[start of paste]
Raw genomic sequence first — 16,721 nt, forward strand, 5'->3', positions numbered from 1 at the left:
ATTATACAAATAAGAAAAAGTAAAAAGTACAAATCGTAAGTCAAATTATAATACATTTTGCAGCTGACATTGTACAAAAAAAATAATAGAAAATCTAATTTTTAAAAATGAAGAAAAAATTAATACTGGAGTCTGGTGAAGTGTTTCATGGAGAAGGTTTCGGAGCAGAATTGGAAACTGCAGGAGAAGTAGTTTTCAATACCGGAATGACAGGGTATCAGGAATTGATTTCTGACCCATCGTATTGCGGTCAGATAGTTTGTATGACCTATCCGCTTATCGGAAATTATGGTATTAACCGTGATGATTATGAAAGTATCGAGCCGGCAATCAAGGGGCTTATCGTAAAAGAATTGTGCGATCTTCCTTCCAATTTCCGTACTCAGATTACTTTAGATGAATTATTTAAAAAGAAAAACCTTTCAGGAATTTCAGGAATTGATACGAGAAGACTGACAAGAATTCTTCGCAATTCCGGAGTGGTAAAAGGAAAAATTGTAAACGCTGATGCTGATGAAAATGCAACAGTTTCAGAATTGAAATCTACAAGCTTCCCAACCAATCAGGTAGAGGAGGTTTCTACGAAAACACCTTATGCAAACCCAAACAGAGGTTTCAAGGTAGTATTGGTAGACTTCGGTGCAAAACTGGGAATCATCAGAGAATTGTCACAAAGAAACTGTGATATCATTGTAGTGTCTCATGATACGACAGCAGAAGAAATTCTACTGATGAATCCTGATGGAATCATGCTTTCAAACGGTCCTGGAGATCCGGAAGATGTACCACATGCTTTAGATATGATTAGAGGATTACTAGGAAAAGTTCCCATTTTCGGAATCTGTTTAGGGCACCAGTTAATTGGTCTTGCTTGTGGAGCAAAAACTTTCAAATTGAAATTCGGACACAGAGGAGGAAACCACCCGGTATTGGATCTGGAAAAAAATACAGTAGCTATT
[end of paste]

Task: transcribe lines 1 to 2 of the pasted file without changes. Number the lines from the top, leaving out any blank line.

Raw genomic sequence first — 16,721 nt, forward strand, 5'->3', positions numbered from 1 at the left:
ATTATACAAATAAGAAAAAGTAAAAAGTACAAATCGTAAGTCAAATTATAATACATTTTGCAGCTGACATTGTACAAAAAAAATAATAGAAAATCTAATTTTTAAAAATGAAGAAAAAATTAATACTGGAGTCTGGTGAAGTGTTTCATGGAGAAGGTTTCGGAGCAGAATTGGAAACTGCAGGAGAAGTAGTTTTCAATACCGGAATGACAGGGTATCAGGAATTGATTTCTGACCCATCGTATTGCGGTCAGATAGTTTGTATGACCTATCCGCTTATCGGAAATTATGGTATTAACCGTGATGATTATGAAAGTATCGAGCCGGCAATCAAGGGGCTTATCGTAAAAGAATTGTGCGATCTTCCTTCCAATTTCCGTACTCAGATTACTTTAGATGAATTATTTAAAAAGAAAAACCTTTCAGGAATTTCAGGAATTGATACGAGAAGACTGACAAGAATTCTTCGCAATTCCGGAGTGGTAAAAGGAAAAATTGTAAACGCTGATGCTGATGAAAATGCAACAGTTTCAGAATTGAAATCTACAAGCTTCCCAACCAATCAGGTAGAGGAGGTTTCTACGAAAACACCTTATGCAAACCCAAACAGAGGTTTCAAGGTAGTATTGGTAGACTTCGGTGCAAAACTGGGAATCATCAGAGAATTGTCACAAAGAAACTGTGATATCATTGTAGTGTCTCATGATACGACAGCAGAAGAAATTCTACTGATGAATCCTGATGGAATCATGCTTTCAAACGGTCCTGGAGATCCGGAAGATGTACCACATGCTTTAGATATGATTAGAGGATTACTAGGAAAAGTTCCCATTTTCGGAATCTGTTTAGGGCACCAGTTAATTGGTCTTGCTTGTGGAGCAAAAACTTTCAAATTGAAATTCGGACACAGAGGAGGAAACCACCCGGTATTGGATCTGGAAAAAAATACAGTAGCTATT